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Since we know how important at-home-entertainment is for all of us – every week we do a little “what’s getting released on DVD/on demand/Netflix this week” round up for you, with nice little excerpts of our past reviews and more. You’ll love it. Trust us. This week we’re focusing on thrillers about Nazi punks (who should fuck off):


  • Thor: Ragnarok. Here’s what we said in our original review:
    Thor: Ragnarok attempts an admirable, casual tone for most of its run time. For a while, anyway, Waititi and his actors genuinely want their film to function as amiable shaggy dog entertainment, instead of the dramatic bombast we find in most superhero films. In its climax, of course longtime producer Kevin Feige has its way, with yet another protracted action sequence where good and evil fling magic bullets at each other (the climax takes place on a bridge, seemingly without any spatial coherence). Most MCU films end this way, to the point where I’m getting diminishing marginal returns. Surely Feige feels obligated to his fans/shareholders for a Big Battle, and yet it would be truer to the film’s tone if Waititi had the chance to blow the special effects budget on a joke. Thor: Ragnarokalready includes the biggest, most expensive Goatse reference I have ever seen. If they had continued with such playful subversion, this film could have represented a welcome change in direction, instead of a half-measure.

  • Insidious: The Last Key. Here’s Emily Yoshida over at Vulture:
    I regret to report that I didn’t understand most of what happens in Insidious: The Last Key. Several successful genre films in recent months have been criticized as playing fast and loose with their own fantastical in-film logic (It, Star Wars: The Last Jedi) but the fourth installment of Leigh Whannell’s ghost-and-mediums horror series wraps up its own free-association illogic with an impenetrable tangle of woo-woo spirit-world mechanics and lingo. There is a real chance that one might be too busy trying to piece it all together to notice the jump scares, the film’s prime mode of horror-stirring.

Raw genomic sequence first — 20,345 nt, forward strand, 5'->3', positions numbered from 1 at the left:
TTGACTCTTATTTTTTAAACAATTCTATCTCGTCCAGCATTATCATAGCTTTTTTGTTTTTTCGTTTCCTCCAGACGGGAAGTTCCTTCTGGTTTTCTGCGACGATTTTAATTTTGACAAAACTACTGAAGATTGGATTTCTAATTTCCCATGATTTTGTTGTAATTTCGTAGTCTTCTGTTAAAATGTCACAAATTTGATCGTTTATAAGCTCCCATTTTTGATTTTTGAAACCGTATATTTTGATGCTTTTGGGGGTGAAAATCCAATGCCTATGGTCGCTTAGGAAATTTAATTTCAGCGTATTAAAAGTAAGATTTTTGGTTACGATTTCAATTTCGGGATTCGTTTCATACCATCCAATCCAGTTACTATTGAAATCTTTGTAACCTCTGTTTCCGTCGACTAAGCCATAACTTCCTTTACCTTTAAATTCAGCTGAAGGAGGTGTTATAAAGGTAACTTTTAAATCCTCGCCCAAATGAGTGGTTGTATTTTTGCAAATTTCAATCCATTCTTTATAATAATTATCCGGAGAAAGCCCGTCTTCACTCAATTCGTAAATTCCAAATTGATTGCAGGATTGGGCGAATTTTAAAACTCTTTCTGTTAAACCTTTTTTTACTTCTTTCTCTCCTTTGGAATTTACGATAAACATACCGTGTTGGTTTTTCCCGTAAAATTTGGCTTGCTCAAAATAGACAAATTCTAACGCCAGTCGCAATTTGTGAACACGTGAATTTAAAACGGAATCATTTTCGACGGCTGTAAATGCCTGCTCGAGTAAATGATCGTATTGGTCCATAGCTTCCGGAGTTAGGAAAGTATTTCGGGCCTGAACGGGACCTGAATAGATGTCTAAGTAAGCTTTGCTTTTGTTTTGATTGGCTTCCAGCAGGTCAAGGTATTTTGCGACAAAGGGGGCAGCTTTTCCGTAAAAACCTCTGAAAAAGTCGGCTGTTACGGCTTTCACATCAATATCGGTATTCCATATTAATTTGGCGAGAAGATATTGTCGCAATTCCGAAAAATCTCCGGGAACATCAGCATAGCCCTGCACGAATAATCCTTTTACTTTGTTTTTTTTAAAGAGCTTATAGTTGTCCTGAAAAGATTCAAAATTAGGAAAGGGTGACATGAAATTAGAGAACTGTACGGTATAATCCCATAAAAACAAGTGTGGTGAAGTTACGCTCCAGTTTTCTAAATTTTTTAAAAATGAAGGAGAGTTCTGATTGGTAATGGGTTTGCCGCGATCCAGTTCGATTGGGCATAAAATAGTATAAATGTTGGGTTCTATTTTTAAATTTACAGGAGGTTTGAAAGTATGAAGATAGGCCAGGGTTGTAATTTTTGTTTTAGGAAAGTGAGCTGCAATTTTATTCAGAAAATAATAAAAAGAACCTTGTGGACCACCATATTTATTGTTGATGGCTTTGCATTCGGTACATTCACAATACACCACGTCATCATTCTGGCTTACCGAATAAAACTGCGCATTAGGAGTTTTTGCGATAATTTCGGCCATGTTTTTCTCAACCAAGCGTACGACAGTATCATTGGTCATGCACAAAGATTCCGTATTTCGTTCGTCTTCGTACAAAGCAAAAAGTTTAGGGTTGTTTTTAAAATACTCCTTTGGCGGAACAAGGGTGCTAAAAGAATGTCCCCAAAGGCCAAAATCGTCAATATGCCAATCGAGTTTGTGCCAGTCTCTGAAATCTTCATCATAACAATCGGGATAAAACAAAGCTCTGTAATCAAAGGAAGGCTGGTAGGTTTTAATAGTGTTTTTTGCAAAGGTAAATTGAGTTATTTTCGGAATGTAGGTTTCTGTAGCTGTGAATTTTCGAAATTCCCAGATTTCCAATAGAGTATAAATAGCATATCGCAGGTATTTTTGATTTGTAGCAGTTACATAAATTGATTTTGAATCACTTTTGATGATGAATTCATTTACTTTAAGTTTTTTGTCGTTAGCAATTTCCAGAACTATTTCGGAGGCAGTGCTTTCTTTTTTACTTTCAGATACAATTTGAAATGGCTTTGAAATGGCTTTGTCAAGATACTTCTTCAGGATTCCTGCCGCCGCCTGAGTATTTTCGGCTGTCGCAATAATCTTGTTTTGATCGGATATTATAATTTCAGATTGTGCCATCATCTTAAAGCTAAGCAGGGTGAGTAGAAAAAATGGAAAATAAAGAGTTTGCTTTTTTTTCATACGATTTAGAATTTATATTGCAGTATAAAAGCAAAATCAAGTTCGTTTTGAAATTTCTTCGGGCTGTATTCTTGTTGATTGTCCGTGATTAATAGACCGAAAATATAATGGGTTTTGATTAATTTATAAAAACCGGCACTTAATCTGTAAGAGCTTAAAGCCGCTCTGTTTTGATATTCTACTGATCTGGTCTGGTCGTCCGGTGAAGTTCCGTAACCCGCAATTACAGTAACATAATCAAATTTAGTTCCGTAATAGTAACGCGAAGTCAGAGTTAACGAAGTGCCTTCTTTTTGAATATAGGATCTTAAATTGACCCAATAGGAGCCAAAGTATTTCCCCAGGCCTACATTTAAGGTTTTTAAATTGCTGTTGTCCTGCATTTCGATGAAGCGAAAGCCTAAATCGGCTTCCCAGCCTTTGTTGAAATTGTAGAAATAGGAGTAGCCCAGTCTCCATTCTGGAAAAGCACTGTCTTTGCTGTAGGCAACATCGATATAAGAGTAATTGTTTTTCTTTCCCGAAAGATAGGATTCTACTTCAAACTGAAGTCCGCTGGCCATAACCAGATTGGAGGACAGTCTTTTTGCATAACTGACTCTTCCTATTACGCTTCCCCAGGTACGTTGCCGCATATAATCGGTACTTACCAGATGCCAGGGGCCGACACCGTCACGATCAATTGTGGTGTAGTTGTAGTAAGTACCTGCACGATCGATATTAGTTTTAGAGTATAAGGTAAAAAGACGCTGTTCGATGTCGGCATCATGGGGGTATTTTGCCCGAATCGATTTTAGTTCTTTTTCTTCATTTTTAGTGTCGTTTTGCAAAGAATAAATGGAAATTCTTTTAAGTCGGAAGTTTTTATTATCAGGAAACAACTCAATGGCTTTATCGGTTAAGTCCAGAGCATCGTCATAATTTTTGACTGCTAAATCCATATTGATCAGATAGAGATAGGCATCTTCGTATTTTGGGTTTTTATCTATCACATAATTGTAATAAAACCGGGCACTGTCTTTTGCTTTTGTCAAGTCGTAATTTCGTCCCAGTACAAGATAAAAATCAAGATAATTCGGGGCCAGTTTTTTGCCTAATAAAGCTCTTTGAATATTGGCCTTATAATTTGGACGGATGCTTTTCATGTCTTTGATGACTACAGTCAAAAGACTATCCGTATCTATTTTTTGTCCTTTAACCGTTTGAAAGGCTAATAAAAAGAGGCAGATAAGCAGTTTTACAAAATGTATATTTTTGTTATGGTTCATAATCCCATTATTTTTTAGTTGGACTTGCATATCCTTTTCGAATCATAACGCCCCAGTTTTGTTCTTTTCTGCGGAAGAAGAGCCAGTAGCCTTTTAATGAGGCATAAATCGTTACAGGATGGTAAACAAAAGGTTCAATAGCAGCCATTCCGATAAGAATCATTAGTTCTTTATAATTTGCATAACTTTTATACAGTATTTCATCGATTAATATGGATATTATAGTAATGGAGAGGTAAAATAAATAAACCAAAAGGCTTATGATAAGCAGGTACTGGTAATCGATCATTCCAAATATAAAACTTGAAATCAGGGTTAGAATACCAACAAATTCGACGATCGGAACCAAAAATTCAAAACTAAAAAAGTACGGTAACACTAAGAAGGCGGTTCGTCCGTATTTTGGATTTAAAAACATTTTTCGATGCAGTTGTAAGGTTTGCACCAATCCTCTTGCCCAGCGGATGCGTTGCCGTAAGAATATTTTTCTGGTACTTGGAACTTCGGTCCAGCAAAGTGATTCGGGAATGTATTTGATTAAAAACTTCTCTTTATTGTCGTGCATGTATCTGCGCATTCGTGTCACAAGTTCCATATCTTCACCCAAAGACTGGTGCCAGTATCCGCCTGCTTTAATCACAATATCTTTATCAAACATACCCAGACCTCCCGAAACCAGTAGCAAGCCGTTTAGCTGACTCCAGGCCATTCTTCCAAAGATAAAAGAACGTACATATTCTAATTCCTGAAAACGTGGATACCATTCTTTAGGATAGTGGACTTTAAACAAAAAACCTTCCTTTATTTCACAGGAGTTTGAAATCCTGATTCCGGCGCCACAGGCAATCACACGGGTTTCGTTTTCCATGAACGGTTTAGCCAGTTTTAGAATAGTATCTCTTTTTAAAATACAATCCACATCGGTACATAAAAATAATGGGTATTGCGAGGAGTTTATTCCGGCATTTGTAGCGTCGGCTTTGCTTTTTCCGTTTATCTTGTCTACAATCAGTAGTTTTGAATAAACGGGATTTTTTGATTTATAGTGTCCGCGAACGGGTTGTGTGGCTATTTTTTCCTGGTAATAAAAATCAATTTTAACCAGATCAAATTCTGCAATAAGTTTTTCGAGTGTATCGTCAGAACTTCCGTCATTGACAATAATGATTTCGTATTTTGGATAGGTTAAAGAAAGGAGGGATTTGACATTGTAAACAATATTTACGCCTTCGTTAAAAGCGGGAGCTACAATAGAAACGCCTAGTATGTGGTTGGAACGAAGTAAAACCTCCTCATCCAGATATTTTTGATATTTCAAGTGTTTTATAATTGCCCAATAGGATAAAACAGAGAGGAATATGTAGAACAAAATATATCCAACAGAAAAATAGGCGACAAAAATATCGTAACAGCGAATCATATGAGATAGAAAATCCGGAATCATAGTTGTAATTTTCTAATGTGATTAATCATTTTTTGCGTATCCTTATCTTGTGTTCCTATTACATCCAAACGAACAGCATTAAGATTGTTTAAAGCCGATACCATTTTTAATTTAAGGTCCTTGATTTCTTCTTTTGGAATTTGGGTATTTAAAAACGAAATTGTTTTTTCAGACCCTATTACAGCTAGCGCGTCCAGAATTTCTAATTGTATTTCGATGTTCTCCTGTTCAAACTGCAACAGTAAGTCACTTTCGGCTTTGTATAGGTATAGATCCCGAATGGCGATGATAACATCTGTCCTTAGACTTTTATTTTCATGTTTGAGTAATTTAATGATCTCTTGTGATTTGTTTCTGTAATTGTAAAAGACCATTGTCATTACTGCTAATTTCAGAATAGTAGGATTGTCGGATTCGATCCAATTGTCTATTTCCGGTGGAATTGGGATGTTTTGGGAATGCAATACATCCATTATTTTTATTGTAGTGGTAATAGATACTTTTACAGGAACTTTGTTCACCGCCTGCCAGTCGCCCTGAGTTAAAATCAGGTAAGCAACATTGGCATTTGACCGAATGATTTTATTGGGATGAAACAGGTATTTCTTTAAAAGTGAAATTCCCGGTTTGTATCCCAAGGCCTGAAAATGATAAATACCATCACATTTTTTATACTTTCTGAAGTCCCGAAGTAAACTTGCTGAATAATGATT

INSTANT VIEWING OF THE WEEK (Nazi punks fuck off edition):

  • Imperium (now on Amazon Prime). Here’s Kenji Fujishima over at Paste Magazine:
    The most intriguing, and thus insidious, of the white supremacists Nate encounters, however, is Gerry Conway (Sam Trammell), a seemingly harmless family man who turns out to be the undercover FBI agent’s most important contact. Certainly, Gerry is the one Nate connects with the most, personality-wise: both soft-spoken, thoughtful and introverted, with a shared love of classical music to bring them together. Perhaps it’s inevitable that this quiet, intelligent fellow turns out to be hiding an even deeper revolutionary streak than the younger posers and entertainers in the movement—the only one willing to put his beliefs into action. This character thus poses Imperium’s most potent challenge to Nate’s, and the audience’s, sympathies: a character we can’t help but be drawn to even as, intellectually, we realize how dangerous he is.

  • The Believer (now on Amazon Prime). Here’s Roger Ebert:
    Censors feel they are safe with objectionable material but must protect others who are not as smart or moral. The same impulse tempts the reviewer of The Believer. Here is a fiercely controversial film about a Jew who becomes an anti-Semite. When I saw it at Sundance 2001, where it won the Grand Jury Prize, I wrote “some feared the film could do more harm than good.” I shared those fears. The film’s hero is so articulate in his retailing of anti-Semitic beliefs that his words, I thought, might find the wrong ears. I understand the film, I was saying–but are you to be trusted with it?

  • Green Room (now on Amazon Prime). Here’s what we said in our original review:
    This DIY approach to action and self-defense reflects the film’s attitude, which is grim and sometimes even funny. The Neo-Nazis are so dispassionate in their brutality that the band’s ability to crack a joke becomes a small, necessary form of punk rock rebellion. Saulnier’s willingness to kill his characters is jarring, and a welcome change of pace from thrillers that telegraph on-screen deaths. Unlike filmmakers who focus on the consequences of a conflict, Saulnier focuses on the process of a conflict. Even when the film ends with a surreal, bloody final stand-off, Saulnier’s visual storytelling is unique. If Hawks and Carpenter influence Green Room‘s premise, then the Coen Brothers influence his filmmaking.

That’s it! Get streaming, kids.